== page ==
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UBC Reports | Vol. 47 | No. 13 | September 6, 2001

Community ties key to health promotion, director suggests

Co-ordination of social, economic and environmental influences needed to address health issues

Integrating knowledge from different disciplines and working directly with the community is the prescription for promoting health, according to the new director of the Institute of Health Promotion Research (IHPR) in the Faculty of Graduate Studies.

Dr. Annalee Yassi, who joined the institute this spring, is an occupational physician and epidemiologist who describes her approach as transdisciplinary.

"To really make a difference we need to co-ordinate how we address social, economic and environmental influences that affect the health of individuals, workforces and communities," says Yassi.

Yassi, who was recently named a Canada Research Chair in Multidisciplinary Health Research, has more than 20 years' experience in occupational medicine and specializes in the health of health-care workers.

"I saw IHPR -- which has a broad perspective and approach -- as an ideal home to bring my research interests together," says Yassi, who was a Canadian Institutes of Health Research (CIHR) senior scientist. She is also the founding executive director of the Occupational Health and Safety Agency for Healthcare in B.C., a partnership of health-care employers and unions formed to promote the health of health-care workers.

Yassi aims to build on IHPR's existing capacity for community-based health research that focuses on collaboration among investigators, practitioners and decision-makers, in areas such as urban planning and international relations, as well as workplace safety and health.

"I want to empower people to understand what determines health, see them own the interventions to address these factors, and fully participate in evaluating the effectiveness of these efforts," she says.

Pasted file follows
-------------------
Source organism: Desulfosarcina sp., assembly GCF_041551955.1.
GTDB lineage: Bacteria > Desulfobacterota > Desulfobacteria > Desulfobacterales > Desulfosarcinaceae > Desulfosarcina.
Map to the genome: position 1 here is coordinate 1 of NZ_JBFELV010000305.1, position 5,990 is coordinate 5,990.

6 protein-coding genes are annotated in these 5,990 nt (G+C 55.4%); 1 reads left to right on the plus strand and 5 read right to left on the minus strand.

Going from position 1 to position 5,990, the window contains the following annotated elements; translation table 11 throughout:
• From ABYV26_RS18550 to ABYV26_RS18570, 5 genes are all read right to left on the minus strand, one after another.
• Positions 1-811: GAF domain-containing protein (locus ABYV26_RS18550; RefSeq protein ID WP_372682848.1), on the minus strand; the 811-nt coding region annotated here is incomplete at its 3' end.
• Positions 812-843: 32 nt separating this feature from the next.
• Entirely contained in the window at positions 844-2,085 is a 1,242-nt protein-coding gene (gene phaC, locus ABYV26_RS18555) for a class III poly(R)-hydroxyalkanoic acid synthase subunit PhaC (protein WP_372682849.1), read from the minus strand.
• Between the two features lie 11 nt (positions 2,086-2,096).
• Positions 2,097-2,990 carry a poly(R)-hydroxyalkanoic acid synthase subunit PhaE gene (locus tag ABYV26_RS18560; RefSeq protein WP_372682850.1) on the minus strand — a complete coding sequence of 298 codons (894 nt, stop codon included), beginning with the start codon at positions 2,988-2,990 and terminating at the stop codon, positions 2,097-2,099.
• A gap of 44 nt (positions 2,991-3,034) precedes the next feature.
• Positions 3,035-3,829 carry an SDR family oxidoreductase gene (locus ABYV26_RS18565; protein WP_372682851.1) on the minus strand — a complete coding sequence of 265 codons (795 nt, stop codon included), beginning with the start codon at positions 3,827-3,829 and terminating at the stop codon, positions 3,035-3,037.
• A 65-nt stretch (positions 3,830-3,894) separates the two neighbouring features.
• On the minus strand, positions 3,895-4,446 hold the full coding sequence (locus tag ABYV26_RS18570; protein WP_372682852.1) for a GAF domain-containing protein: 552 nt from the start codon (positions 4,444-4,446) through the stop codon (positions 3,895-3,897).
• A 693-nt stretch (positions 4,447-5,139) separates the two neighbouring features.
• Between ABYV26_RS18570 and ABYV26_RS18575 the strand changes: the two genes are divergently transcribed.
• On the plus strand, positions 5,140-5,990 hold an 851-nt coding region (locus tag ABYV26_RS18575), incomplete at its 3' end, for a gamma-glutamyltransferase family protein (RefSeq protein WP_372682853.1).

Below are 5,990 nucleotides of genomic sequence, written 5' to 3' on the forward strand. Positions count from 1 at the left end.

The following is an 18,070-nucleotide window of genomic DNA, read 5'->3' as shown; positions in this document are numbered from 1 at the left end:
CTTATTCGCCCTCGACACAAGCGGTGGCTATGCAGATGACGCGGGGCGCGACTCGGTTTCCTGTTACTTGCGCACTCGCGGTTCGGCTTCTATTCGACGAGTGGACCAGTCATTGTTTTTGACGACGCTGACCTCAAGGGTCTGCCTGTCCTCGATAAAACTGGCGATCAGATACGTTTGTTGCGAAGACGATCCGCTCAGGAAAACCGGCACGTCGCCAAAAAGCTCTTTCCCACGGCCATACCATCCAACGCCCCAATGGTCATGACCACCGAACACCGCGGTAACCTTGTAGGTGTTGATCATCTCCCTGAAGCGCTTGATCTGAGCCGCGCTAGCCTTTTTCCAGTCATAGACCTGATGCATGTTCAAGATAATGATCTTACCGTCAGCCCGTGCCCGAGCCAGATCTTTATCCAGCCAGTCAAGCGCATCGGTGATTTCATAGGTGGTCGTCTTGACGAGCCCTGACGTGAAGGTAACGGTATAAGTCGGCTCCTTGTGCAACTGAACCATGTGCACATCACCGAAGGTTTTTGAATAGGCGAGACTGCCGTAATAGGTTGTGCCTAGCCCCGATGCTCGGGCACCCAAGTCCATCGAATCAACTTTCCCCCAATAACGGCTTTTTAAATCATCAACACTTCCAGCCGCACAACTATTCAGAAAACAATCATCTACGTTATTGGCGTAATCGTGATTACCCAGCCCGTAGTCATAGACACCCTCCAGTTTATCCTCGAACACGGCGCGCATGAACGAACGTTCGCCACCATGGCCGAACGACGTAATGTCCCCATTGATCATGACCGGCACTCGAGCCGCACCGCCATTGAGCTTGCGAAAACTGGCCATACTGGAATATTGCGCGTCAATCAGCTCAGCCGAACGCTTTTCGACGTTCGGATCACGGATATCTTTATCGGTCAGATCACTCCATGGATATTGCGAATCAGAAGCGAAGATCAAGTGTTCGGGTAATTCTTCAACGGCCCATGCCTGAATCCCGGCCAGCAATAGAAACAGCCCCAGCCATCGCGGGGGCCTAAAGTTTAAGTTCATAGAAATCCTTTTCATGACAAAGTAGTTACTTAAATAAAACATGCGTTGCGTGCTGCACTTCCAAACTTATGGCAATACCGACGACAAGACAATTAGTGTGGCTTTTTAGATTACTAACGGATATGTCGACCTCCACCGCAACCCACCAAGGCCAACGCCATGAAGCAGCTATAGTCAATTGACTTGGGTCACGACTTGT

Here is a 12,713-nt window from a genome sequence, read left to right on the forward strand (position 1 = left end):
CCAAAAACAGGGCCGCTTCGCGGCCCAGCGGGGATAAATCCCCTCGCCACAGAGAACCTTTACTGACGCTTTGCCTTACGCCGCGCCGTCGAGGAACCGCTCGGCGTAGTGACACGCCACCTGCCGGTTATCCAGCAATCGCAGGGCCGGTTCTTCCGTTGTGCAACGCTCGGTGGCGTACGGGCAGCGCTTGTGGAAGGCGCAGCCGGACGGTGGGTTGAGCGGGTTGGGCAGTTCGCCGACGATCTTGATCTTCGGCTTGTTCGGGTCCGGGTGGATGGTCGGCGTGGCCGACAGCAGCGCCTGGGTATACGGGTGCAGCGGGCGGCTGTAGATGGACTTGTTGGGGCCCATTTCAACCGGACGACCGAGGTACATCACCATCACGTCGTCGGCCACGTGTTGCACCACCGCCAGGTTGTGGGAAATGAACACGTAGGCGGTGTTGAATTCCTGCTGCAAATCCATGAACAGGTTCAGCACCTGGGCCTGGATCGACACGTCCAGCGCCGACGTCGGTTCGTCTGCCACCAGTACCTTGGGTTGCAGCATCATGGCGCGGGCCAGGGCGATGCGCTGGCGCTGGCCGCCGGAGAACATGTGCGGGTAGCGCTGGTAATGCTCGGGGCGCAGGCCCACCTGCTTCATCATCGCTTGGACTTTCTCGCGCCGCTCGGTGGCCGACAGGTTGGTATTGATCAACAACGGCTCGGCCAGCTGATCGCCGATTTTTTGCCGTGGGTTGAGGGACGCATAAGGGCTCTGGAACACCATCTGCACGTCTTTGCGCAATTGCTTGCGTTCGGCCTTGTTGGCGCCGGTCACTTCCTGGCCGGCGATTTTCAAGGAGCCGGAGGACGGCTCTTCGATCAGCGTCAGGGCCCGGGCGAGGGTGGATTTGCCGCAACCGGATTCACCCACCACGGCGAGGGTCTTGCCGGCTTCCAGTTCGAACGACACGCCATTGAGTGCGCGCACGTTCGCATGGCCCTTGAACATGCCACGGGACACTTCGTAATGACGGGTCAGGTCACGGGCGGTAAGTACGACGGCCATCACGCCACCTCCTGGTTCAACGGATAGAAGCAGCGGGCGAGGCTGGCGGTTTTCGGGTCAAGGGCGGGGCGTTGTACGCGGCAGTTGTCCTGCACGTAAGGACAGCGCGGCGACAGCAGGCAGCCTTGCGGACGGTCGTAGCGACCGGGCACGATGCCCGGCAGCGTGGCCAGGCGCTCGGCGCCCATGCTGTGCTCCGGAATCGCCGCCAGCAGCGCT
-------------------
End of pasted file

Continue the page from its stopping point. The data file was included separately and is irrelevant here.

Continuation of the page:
She is the principal investigator of a CIHR study that looks at the well-being of health-care workers.

Valued at $2 million over five years, the initiative comprises nine projects that examine issues such as how work organization affects health, how best to prevent injuries and chemical exposure, and developing analytical tools for evaluating and addressing health problems of B.C. Health-care workers.

Working with unions, employers, government and the research community, Yassi hopes to decrease the high injury rate and stressors of health-care employees.

Common problems include musculoskeletal injury from patient handling as well as stress from heavy workloads and physically violent patients who may suffer from dementia, psychiatric problems or substance abuse.

Yassi is also involved in global health promotion issues. She leads a study of a community-based project in Havana, Cuba, that looks at various determinants of health such as housing, clean air and water, municipal infrastructure and cultural activities.

As a consultant to the World Health Organization, Yassi developed teaching materials to help international organizations learn more about the socio-economic, environmental and physical determinants of health. She has also recently published a major textbook on basic environmental health that has been translated into Spanish.

Working in the Middle East, Africa, Central Europe and Latin America, Yassi has helped university level instructors learn a more holistic approach to teaching occupational and environmental health.


Last reviewed 22-Sep-2006

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